Influencer marketing is about community, not a campaign

It’s a subject on many executives’ minds – but how is influencer marketing best deployed?
25 April 2018

Influencer marketing is about community. Source: Shutterstock

The number one question I get asked from marketing executives these days is all about influencer marketing – one of the least understood yet most powerful forms of marketing available to marketers today.

Even if you are skeptical as to whether or not influencer marketing is a fit for your business, once you understand this core concept that influencer marketing is about community, you will begin to understand its potential for every business.

Questions about influencer marketing crop up so often these days, I have decided to dedicate writing a book – The Business of Influence – on the topic.

As a brand in social media, you have a singular, lonely presence among hundreds of millions of users, and in the case of Facebook, that number is over one billion users.

All companies begin with an organic presence, and then due to declining reach – because of supply and demand, and the way that social network news feed algorithms work – social media marketing becomes a pay-to-play initiative. Most companies have literally bought into this fact and thus paid social has become a mainstream form of marketing.

The problem with paid social is, no matter how effective it seems to be, it is still a paid advertisement.

Social media users who have no affinity for your brand might be exposed to your brand’s presence through an advert, but whether they decide to join your community or interact with your content will depend on a number of factors.

Obviously, the greater affinity a particular user has for your brand, the greater the chance they will interact with your advertisement.

As you begin to amass a community of users who follow or like you, though, you will realize you are still only reaching a small number of the potential community you could be tapping into.

Compare yourself to your biggest competitors, and unless you’re the gorilla in the market, you might find that others have more users than you on one or more social networks.

This is the delta in potential user engagement that will require a lot of paid social to bridge the gap, without any guarantee those who have never engaged with you suddenly will through your adverts.

Go to Facebook Ads Manager, and regardless of what industry you are in, you are bound to find that Facebook will tell you there is even a greater number of people out there who have an interest in what you might be selling. This data comes from Facebook users interacting with various Facebook pages and content, so we can only assume it is an accurate figure backed by data.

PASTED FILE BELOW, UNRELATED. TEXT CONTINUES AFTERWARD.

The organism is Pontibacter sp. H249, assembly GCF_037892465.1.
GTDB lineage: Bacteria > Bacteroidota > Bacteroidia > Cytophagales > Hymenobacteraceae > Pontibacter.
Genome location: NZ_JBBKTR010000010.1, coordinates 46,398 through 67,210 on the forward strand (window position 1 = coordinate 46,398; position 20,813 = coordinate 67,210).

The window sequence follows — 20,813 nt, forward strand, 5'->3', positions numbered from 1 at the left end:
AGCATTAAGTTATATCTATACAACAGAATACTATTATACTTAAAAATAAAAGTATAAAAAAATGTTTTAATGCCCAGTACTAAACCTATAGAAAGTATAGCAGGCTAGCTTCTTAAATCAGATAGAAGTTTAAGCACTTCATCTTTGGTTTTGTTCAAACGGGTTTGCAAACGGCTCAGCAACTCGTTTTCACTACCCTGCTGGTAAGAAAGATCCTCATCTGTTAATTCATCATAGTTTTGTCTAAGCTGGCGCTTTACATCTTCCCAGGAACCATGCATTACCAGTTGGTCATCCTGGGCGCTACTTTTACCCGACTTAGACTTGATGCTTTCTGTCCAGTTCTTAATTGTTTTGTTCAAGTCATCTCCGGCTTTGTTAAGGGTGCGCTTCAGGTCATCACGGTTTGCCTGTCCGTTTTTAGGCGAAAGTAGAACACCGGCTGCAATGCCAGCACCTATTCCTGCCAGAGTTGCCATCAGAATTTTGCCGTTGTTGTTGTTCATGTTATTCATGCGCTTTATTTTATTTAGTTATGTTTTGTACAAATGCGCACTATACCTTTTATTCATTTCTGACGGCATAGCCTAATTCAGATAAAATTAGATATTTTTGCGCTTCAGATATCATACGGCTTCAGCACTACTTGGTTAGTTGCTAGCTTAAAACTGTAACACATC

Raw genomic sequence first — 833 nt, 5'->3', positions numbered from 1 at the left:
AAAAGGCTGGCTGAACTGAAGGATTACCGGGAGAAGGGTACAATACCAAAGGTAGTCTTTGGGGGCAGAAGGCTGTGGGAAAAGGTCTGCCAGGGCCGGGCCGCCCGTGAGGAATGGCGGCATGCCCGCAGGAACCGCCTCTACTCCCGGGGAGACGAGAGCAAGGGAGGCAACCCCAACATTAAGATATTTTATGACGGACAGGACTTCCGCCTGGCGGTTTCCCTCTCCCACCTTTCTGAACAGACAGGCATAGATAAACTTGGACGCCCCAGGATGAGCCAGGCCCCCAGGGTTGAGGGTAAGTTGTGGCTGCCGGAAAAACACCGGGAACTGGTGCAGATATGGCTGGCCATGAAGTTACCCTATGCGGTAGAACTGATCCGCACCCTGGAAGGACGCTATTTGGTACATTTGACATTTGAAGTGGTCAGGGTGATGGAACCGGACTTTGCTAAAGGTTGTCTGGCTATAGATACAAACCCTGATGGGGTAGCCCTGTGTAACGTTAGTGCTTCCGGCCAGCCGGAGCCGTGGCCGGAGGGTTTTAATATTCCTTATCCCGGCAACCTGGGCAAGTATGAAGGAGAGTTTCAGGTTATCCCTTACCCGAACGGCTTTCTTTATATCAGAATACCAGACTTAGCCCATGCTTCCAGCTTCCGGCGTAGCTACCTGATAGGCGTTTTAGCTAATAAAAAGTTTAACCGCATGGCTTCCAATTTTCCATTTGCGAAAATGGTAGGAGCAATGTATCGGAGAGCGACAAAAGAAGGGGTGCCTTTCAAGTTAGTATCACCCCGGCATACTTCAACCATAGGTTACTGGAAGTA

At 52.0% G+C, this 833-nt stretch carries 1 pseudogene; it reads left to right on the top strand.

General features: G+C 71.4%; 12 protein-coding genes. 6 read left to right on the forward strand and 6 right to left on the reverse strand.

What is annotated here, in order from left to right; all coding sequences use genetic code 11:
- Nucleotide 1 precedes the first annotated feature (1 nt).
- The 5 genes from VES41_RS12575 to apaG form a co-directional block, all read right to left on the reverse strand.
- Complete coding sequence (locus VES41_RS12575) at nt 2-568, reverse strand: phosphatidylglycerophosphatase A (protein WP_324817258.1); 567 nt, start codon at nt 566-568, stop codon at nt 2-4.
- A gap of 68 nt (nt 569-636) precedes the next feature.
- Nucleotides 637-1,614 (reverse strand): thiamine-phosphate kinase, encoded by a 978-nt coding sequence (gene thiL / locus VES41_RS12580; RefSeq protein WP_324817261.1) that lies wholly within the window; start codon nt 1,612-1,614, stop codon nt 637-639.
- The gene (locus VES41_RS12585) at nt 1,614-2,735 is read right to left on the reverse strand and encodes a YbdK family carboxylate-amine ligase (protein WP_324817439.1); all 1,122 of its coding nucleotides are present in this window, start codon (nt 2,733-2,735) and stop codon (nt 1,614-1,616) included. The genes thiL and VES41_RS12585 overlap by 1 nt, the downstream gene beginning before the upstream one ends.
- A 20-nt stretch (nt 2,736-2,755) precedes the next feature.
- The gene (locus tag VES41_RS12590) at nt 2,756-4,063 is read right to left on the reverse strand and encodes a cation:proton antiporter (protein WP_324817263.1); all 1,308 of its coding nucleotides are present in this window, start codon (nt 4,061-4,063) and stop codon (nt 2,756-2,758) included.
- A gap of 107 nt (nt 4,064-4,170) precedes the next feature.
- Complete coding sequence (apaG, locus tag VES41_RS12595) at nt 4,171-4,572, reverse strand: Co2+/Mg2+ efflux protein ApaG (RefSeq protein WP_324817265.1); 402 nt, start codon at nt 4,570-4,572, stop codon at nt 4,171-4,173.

In other words, there are potential “lookalike” audiences that exist but might not have converted from your campaigns.

This is where influencer marketing comes in. By tapping into the trust the fans of an influencer have in a community that is not yet engaging with you, you have the ability to expand your market reach in social media in a way that might not even be possible with paid social.

It all comes down to the fact people trust people more than ads. No matter how much you pay, if someone with influence over a particular community says something great about or even exposes your company to their community, there is going to be an ROI of some users engaging with you, potentially for the first time.

This is why influencer marketing is about community and not a singular initiative to meet a specific KPI for a particular campaign.

There are always potential customers out there who don’t know about you – or perhaps don’t know things about you that you want them to – and it is in tapping into the trust that social media users place in other people that will help your brand get positive exposure.

This concept is not just for consumer-facing companies who want to appeal to a millennial demographic on Instagram or a female demographic on Pinterest: it is a universal concept that equally applies to B2C brands as it does B2B companies or even nonprofit organizations.

There is no company that cannot benefit from tapping into the power of influencers in their particular industry, and when you start to see the potential and the different ways in which you can collaborate with an influencer in authentic and mutually beneficial ways, you begin to unlock the power that is influencer marketing.

As influencer marketing budgets rise, holding true to the tenet that influencer marketing is about tapping into, building affinity with, and being trusted by a larger community of social media users will certainly benefit your company’s bottom line over time.